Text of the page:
It’s not impossible to assume further bigger-than-expected players will be linked to the club in the weeks and months to come. But first, Brive need to find Davidson’s successor. Given their rediscovered ambitions, it may be another bigger-than-expected name. 

Future Bayonne star a work in progress

Fiji Sevens World Cup winner Kaminieli Rasaku’s Top 14 debut for Bayonne at Castres’ Stade Pierre Fabre was – it’s safe to say – a mixed affair.

He scored a try for the Basque side late in the first 40 that ensured they went in level at halftime against a side that has not lost a domestic match at home since December 2020.

But he then was yellow carded for a deliberate knock-on early in the second half, with the referee doubly penalising the visitors by awarding a penalty try, as Castres extended their unbeaten run to 25 matches with a 39-22 result.

Head coach Grégory Patat admitted Castres away was a tough baptism for a player he’s certain will become a cult hero at the club. “Kems was in trouble under high balls and there was a misunderstanding on a restart where he was penalised,” he said. “We know where he is…”

And Castres’ David Darricarrere is in no doubt about Rasaku’s qualities. “He’ll learn. It is not easy to attack a match of this level. He is a player who is new to fifteen-a-side rugby, who is starting out in this championship but who has enormous qualities.”

Watch out, Rasaku’s going to be a star.

Top 14 Preview: Stade’s unwanted reputation, Kolbe’s comeback, and Toulouse’s discipline paradox

Why Perpignan have put a big survival target on their Paris trip, Toulon’s long wait to get their Kolbe back is over, Castres aren’t out for revenge against Montpellier (honest), and why La Rochelle should be wary of a tricky Basque challenge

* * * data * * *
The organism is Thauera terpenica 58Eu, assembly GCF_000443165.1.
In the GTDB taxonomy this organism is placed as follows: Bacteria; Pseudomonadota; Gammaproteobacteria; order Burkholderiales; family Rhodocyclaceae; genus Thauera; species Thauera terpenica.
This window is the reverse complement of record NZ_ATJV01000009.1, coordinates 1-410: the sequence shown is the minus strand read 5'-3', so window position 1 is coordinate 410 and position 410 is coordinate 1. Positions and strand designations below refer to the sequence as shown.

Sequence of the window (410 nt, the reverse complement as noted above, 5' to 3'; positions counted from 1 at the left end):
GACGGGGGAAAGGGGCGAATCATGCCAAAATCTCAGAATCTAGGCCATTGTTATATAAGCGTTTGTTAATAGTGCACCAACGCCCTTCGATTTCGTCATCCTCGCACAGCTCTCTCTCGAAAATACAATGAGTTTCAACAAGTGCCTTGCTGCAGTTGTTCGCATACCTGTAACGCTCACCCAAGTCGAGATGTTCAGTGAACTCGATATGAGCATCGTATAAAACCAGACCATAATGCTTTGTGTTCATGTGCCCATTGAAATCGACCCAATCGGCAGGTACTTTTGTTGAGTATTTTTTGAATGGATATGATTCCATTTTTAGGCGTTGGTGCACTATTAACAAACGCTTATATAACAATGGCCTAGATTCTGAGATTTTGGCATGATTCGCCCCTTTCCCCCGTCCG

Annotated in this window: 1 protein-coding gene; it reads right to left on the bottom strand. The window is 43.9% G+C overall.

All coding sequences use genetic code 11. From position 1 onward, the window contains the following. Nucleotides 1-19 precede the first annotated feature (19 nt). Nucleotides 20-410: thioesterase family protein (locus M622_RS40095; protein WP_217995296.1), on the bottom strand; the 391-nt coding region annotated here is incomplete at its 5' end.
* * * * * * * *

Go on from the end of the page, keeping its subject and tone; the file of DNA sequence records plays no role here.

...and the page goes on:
The Rugby World Cup kicks off this weekend in New Zealand, and anyone who follows the game should rugby geek all over that for the next few weeks.

The fact Eden Park is a sell-out for the opening match day on Saturday should tell you everything you need to know. 

Meanwhile, closer to home, the Top 14 season waits for no one – at least until next year, when it will pause after three matches for the 2023 tournament in France, resuming at the end of October.

The Top 14 table heading into the sixth round of 26 before the play-offs.

And here are the top five tries of last week courtesy of the Top 14.

Canal Rugby Club had other ideas and came up with its own top five. The Toulon maul try is a thing of terrible beauty.

For Top 14 fans in UK and Ireland, broadcaster Premier Sports is showing live coverage of Castres v Montpellier, and delayed as-live action from Bayonne v La Rochelle, Toulouse v Clermont and Lyon v Bordeaux.

In the US, all matches are available on the FloSports streaming service.